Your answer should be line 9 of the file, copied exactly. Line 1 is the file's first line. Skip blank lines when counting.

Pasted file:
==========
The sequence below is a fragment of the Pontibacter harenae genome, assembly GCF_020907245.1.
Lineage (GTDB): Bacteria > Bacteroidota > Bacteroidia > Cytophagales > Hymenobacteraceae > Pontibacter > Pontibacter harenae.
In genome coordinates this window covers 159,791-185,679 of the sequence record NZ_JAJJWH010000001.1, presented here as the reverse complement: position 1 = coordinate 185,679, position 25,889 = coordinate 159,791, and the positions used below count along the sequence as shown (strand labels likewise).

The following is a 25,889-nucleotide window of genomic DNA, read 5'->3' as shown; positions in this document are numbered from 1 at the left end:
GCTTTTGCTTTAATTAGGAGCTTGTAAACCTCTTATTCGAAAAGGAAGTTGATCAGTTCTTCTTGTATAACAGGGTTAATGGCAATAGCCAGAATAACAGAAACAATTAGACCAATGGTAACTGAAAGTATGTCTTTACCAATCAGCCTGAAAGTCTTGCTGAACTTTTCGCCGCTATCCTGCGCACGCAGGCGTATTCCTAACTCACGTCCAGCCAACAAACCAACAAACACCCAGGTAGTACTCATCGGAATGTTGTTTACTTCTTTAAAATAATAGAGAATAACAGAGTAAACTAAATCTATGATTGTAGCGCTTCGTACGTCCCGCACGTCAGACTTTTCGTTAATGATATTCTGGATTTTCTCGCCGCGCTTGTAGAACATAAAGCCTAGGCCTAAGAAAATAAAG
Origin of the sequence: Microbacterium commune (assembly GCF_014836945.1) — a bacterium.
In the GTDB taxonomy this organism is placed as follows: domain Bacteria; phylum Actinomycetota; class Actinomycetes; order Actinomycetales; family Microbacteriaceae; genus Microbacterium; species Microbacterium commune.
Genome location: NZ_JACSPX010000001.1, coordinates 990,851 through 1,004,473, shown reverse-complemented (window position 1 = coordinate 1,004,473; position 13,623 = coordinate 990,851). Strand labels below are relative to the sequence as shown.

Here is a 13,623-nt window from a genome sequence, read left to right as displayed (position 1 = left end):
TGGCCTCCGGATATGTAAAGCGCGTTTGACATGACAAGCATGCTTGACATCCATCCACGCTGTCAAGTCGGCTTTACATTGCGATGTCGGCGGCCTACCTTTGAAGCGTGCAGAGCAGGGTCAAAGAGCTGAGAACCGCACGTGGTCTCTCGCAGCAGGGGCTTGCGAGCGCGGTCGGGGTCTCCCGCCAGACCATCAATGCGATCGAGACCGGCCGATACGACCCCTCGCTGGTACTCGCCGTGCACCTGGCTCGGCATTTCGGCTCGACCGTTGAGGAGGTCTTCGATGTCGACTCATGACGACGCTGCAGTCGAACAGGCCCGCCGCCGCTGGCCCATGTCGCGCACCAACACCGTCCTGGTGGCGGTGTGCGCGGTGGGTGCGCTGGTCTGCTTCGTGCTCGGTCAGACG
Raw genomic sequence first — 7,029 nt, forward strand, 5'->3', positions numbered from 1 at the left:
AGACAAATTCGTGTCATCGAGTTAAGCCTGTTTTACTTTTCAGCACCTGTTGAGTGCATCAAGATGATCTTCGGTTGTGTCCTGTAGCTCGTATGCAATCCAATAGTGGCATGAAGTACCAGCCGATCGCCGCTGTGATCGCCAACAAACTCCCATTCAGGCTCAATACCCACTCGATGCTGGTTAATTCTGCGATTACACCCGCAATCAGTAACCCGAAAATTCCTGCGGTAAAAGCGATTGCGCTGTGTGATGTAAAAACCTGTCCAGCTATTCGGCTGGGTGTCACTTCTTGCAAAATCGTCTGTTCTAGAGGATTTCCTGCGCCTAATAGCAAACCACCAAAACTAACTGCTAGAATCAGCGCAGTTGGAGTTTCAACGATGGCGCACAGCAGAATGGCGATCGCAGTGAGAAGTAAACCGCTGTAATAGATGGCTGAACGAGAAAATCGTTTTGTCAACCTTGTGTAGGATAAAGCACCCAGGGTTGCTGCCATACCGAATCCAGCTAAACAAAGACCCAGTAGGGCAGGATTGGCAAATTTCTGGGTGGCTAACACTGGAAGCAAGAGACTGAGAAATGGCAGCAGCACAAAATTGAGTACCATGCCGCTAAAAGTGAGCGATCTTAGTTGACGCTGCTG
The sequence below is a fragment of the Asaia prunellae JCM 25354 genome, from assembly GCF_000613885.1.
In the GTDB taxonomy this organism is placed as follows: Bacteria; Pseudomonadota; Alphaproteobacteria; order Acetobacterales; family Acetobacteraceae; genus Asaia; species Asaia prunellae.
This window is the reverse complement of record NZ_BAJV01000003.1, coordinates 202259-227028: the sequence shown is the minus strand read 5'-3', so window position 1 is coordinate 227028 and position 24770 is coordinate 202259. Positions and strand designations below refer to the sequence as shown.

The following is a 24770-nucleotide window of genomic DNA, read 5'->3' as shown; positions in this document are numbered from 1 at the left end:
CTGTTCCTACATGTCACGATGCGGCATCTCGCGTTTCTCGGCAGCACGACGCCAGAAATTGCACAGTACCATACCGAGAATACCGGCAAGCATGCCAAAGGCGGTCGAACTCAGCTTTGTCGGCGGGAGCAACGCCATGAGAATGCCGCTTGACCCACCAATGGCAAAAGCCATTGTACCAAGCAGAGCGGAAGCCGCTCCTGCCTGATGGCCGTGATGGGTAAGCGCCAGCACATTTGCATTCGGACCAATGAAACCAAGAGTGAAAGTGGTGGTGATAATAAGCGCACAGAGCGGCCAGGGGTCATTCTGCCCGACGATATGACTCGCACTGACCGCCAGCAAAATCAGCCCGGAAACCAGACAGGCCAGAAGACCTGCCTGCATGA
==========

Here is a 13,623-nt window from a genome sequence, read left to right as displayed (position 1 = left end):